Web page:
Efficiency and productivity of the health and social care system A long-term, continuous focus on efficiency and productivity is essential to ensure health care quality
Efficiency – also described as allocative efficiency – means the best possible use of available funding in order to resource. Improved productivity is improving the quantity or quality of health outcomes with the same amount and type of resource (staff, hospitals and medical technology).
Despite the challenges it is facing, NHS productivity has increased at a higher rate than that of the wider UK economy. But, in the face of high projected spending growth and restricted funding, further increases in productivity are still required for a sustainable health and social care system.
This research looks at how much health spending would need to rise to provide the level of service it does today and how much it would need to modernise and improve for the future.
Catch up on the inaugural REAL Challenge Lecture by Sir Andrew Dilnot in which he outlined how some key challenges in health and social care are exacerbated by a short-termist approach and why longer-...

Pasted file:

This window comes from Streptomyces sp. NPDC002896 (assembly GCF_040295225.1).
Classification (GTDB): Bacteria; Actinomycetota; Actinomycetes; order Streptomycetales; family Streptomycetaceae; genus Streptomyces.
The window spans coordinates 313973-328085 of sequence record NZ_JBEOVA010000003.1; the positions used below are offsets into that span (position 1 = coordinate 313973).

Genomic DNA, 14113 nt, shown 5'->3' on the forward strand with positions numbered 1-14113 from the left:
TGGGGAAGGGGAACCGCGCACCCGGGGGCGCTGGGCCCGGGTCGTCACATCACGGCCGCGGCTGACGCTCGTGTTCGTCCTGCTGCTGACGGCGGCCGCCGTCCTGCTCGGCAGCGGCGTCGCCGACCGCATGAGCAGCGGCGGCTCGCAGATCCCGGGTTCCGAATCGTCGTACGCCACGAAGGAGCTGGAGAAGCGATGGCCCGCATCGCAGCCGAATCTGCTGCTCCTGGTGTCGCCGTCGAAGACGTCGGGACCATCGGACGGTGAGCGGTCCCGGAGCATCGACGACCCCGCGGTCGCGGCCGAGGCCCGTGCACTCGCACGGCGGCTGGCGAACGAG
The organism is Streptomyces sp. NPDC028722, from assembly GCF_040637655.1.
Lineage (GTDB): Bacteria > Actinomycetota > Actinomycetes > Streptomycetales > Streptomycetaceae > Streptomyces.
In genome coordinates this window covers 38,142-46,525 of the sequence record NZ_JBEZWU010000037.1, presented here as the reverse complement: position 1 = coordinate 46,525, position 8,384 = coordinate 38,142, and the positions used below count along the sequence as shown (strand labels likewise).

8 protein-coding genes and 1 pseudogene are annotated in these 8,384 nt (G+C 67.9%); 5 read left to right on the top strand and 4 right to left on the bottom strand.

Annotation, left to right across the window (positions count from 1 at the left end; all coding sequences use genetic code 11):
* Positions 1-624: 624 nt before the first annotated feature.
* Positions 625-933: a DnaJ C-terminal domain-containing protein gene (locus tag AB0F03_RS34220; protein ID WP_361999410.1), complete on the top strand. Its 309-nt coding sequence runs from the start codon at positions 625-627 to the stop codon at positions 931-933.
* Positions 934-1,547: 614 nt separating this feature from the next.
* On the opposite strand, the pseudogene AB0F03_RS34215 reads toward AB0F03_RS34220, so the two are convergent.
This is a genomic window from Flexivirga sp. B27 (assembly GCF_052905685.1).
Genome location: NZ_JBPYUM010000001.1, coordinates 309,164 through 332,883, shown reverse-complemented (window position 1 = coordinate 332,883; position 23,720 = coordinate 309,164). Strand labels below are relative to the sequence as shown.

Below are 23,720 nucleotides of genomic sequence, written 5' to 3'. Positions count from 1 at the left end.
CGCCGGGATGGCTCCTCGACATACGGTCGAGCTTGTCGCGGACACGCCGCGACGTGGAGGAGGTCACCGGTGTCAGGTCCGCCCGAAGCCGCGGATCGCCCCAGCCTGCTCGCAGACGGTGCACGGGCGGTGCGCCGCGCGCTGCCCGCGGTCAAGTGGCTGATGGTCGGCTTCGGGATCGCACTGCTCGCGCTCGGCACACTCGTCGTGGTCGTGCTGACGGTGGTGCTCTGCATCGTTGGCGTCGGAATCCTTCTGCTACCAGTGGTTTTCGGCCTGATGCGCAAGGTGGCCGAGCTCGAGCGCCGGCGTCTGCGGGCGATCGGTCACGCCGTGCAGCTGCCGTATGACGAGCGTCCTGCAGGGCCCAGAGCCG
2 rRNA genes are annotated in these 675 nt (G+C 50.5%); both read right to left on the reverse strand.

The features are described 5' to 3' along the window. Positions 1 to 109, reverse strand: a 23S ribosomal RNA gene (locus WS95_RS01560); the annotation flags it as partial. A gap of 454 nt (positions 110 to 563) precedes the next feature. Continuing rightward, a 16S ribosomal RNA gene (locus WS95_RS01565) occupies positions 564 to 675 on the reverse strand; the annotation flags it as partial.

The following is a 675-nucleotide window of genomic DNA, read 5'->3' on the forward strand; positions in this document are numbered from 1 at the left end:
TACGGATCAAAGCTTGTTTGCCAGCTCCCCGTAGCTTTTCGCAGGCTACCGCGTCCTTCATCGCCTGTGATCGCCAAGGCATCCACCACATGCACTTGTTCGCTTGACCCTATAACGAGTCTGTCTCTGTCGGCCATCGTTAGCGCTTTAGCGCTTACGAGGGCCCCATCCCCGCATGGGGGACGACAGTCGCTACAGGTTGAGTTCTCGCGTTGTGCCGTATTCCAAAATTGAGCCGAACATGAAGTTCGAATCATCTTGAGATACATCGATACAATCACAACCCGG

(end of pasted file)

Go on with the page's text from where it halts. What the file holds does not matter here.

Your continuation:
January 2019 Chart of the Month. Between 1997 and 2016, productivity across the UK NHS grew by 20%, at an average of around 1% per year.
The Health Foundation is establishing the Research and Economic Analysis for the Long term (REAL) Centre to provide new evidence and analysis that will help health and social care policymakers conside...
Anita Charlesworth blogs about the establishment of a new centre to provide independent projections, research and analysis to help ensure the long-term sustainability of health and social care in the ...
April 2018 Chart of the Month. Between 1997 and 2015, productivity across the UK NHS grew by 16%, at an average of around 1% per year.